The same holds true if you are exposed to someone who intentionally, or unintentionally – we’ll give them the benefit of the doubt for now - provokes you by being critical, blaming or mean. The best thing you can do is respectfully excuse yourself from the situation and only reengage when cooler heads prevail – especially yours. Finding alternative activities to engage in when frustrated or angry like exercising, calling a friend, reading a book, playing with your children, working around the house, or watching a funny movie can give you the break you need to avoid an emotional reaction and regain a healthy perspective.
6. Take Constructive Action
Effective anger management often includes engaging in constructive and creative forms of expression. Here are some examples of how you may want to respond to your anger.
• Identify the specifics of what you are angry about in order to prevent your anger from being displaced onto other issues and/or people.
• Regularly practice relaxation techniques.
• Refrain from reliving the experience and intensifying the emotion.
• Don’t exaggerate the incident, stay rational.
• Express the emotions that often accompany anger, i.e., hurt, fear, sadness.
• Explore options related to problem solving. If your anger is related to an ongoing frustration or irritation take time to consider possible solutions to resolving the problem.
• Rehearse your response and focus on staying in control, speaking calmly and maintaining a slower pace of speech.
• Think before you speak and listen carefully.
• Use humor to diffuse your anger.
• Make sure that the timing is right for expressing your thoughts and feelings about an issue.
• Talk openly and honestly with friends, family and co-workers and make sure that the important ingredients of constructive dialogue are included.
One way to enhance your communication with others when it involves difficult issues or painful emotions is to use a communication template. The one outlined below involves the use of five simple sentences that will help you stay focused.
”When you…” - Make sure you stay objective at this point only stating the facts of the situation not your interpretation of them.
”I feel…” - Keep in mind that you must identify “feelings” at this point not simply more thoughts disguised by the words “I feel”. Pay special attention to the temptation to use the phrase, “I feel that…” – you can’t feel that.
”And then I…” - Here is your opportunity to describe your thoughts and actions associated with the situation. This will give others a window of understanding into how their actions impact you and why.
”What I need is…” - Don’t be shy about sharing your needs, wants and desires. People tend to complain about what they don’t want, but stop short of clearly identifying what they do want. Expressing your needs in this way can open up a dialogue about expectations that can either lead to agreement or the need for modification.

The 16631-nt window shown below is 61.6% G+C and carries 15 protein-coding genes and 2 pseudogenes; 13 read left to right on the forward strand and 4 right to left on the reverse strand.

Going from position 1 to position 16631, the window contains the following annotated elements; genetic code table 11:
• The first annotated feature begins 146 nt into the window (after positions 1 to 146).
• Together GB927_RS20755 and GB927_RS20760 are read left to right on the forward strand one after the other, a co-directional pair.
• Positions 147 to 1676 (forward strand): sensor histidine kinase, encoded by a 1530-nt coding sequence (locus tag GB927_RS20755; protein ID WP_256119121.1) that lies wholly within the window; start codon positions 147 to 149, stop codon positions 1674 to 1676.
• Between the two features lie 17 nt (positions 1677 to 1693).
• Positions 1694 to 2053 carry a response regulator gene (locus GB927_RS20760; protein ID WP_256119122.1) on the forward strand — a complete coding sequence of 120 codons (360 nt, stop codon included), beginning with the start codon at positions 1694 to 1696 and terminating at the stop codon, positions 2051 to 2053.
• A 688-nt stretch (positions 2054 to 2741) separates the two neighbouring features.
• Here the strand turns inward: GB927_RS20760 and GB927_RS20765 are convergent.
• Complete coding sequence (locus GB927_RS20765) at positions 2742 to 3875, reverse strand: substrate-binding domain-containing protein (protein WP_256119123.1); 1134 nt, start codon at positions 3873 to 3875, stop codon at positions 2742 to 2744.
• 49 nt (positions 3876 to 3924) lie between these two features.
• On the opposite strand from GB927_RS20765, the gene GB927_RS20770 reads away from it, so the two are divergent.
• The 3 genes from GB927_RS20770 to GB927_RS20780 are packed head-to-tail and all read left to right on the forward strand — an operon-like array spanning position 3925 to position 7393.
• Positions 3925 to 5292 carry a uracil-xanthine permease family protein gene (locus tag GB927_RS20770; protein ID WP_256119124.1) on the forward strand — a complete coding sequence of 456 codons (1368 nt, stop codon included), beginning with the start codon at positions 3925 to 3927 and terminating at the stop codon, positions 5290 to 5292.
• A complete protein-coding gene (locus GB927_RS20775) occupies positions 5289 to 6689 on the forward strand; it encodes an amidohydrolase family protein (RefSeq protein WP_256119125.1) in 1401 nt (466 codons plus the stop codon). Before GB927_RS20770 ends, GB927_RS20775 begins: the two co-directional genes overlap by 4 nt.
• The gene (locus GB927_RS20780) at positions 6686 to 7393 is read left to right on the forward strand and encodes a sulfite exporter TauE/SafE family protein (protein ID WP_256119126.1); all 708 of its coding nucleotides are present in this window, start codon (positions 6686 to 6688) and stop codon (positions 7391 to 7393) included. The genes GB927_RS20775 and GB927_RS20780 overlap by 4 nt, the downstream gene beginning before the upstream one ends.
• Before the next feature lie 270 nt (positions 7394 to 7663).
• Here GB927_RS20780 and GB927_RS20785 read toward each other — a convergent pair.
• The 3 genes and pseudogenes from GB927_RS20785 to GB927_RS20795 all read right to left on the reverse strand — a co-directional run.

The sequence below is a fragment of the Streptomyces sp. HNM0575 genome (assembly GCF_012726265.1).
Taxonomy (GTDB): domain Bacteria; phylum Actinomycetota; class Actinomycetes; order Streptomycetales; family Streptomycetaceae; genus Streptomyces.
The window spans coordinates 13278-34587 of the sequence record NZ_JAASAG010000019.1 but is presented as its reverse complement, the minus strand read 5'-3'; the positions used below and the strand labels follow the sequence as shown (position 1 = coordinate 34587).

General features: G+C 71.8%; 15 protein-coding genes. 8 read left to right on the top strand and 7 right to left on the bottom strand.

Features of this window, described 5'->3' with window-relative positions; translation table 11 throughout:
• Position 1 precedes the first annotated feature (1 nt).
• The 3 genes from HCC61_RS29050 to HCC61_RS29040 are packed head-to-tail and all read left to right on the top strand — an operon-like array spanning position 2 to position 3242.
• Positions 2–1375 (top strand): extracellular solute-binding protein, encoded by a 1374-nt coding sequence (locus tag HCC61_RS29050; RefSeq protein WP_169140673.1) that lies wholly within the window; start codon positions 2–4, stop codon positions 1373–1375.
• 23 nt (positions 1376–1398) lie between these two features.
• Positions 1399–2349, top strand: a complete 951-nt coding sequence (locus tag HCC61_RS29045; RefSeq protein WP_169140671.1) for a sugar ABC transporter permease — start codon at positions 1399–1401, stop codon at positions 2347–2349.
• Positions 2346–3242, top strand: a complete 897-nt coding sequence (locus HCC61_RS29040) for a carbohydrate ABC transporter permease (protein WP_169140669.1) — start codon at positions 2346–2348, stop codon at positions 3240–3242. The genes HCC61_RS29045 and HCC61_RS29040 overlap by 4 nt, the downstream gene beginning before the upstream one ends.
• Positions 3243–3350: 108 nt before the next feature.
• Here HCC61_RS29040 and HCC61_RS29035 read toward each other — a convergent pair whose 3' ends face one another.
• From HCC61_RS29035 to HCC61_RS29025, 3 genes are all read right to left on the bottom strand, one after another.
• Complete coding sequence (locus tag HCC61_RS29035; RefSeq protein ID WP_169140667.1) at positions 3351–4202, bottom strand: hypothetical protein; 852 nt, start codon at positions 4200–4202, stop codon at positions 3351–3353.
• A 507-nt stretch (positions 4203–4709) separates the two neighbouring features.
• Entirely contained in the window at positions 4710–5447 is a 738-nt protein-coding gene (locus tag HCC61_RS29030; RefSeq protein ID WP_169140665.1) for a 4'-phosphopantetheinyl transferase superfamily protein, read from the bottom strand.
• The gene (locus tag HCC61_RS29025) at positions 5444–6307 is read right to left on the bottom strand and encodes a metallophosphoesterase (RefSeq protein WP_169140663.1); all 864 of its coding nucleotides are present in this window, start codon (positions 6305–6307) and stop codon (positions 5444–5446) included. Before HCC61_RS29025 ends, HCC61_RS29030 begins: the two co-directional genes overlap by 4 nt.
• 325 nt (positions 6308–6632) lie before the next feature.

”What I’m willing to do is…” - This statement will give you the opportunity to communicate to the other person that moving forward in the relationship is not all about what they can do or change, but rather that it involves responsibility on your part as well.
“When you arrive home an hour later than you say you will I feel fearful, angry and disappointed. And then I think you don’t care about me or our family and that you are inconsiderate. What I need is for you to come home closer to the time you say you will or for you to let me know that your plans have changed and why. What I’m willing to do is to be more understanding of your situation at work and to be more supportive of those times when things don’t work out like you thought they would.”
At first you will likely feel awkward and clumsy when using this form of dialogue, but in time it will become a natural way for you to communicate and an important part of your overall emotional management strategy.
7. Forgive the Offender
If the offense you have suffered is personal, unfair and deeply painful it is in your best interest to ultimately forgive the offender. Unfortunately, forgiveness is usually not what you want to think about when you have been mistreated and deeply hurt. Instead, you are likely to be more focused on some form of retaliation.
Unforgiveness often leads to bitterness and resentment, which means you will personally suffer more than you need to. It has been said that holding on to bitterness is analogous to you drinking poison expecting the other person to die.
A decision to not forgive your offender actually gives them power to continue hurting you long after the offense has been committed. Forgiveness is not easy, but it’s very necessary for your own well being. A great book on the topic of forgiveness is “Forgive and Forget” by Lewis Smedes. It not only helps the reader understand the importance and value of forgiveness, but it provides assistance in walking you through the process.
Anger is not always easy to control, however, if you are willing to be honest with yourself and intentional about engaging in the process of change, you can be successful!
Dr. Todd E. Linaman is a licensed psychologist and the President of Relational Advantage, Inc. Dr. Linaman is also a conference speaker, published author and expert in the area of personal, professional and organizational development. RAI provides quality coaching, consulting and training for family owned businesses, executives, managers and other business professionals. For information concerning RAI services please visit our website at www.RelationalAdvantage.com or contact Dr. Linaman at 1-866-770-4RAI (724) or via e-mail at DrLinaman@RelationalAdvantage.com.